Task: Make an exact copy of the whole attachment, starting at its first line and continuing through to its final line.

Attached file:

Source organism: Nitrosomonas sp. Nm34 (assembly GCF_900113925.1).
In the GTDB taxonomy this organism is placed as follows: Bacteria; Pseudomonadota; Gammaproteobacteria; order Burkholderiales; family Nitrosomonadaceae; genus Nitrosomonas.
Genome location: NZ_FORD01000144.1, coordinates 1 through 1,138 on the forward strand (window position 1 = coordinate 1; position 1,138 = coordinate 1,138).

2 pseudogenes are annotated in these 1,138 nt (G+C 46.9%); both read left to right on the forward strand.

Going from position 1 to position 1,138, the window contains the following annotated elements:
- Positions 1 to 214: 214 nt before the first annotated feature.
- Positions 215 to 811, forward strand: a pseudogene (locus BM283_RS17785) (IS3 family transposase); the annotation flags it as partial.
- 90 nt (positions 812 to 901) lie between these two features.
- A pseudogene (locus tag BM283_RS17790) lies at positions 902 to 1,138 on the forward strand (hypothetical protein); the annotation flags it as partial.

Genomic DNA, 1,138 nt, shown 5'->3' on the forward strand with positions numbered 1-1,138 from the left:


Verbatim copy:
Source organism: Nitrosomonas sp. Nm34 (assembly GCF_900113925.1).
In the GTDB taxonomy this organism is placed as follows: Bacteria; Pseudomonadota; Gammaproteobacteria; order Burkholderiales; family Nitrosomonadaceae; genus Nitrosomonas.
Genome location: NZ_FORD01000144.1, coordinates 1 through 1,138 on the forward strand (window position 1 = coordinate 1; position 1,138 = coordinate 1,138).

2 pseudogenes are annotated in these 1,138 nt (G+C 46.9%); both read left to right on the forward strand.

Going from position 1 to position 1,138, the window contains the following annotated elements:
- Positions 1 to 214: 214 nt before the first annotated feature.
- Positions 215 to 811, forward strand: a pseudogene (locus BM283_RS17785) (IS3 family transposase); the annotation flags it as partial.
- 90 nt (positions 812 to 901) lie between these two features.
- A pseudogene (locus tag BM283_RS17790) lies at positions 902 to 1,138 on the forward strand (hypothetical protein); the annotation flags it as partial.

Genomic DNA, 1,138 nt, shown 5'->3' on the forward strand with positions numbered 1-1,138 from the left: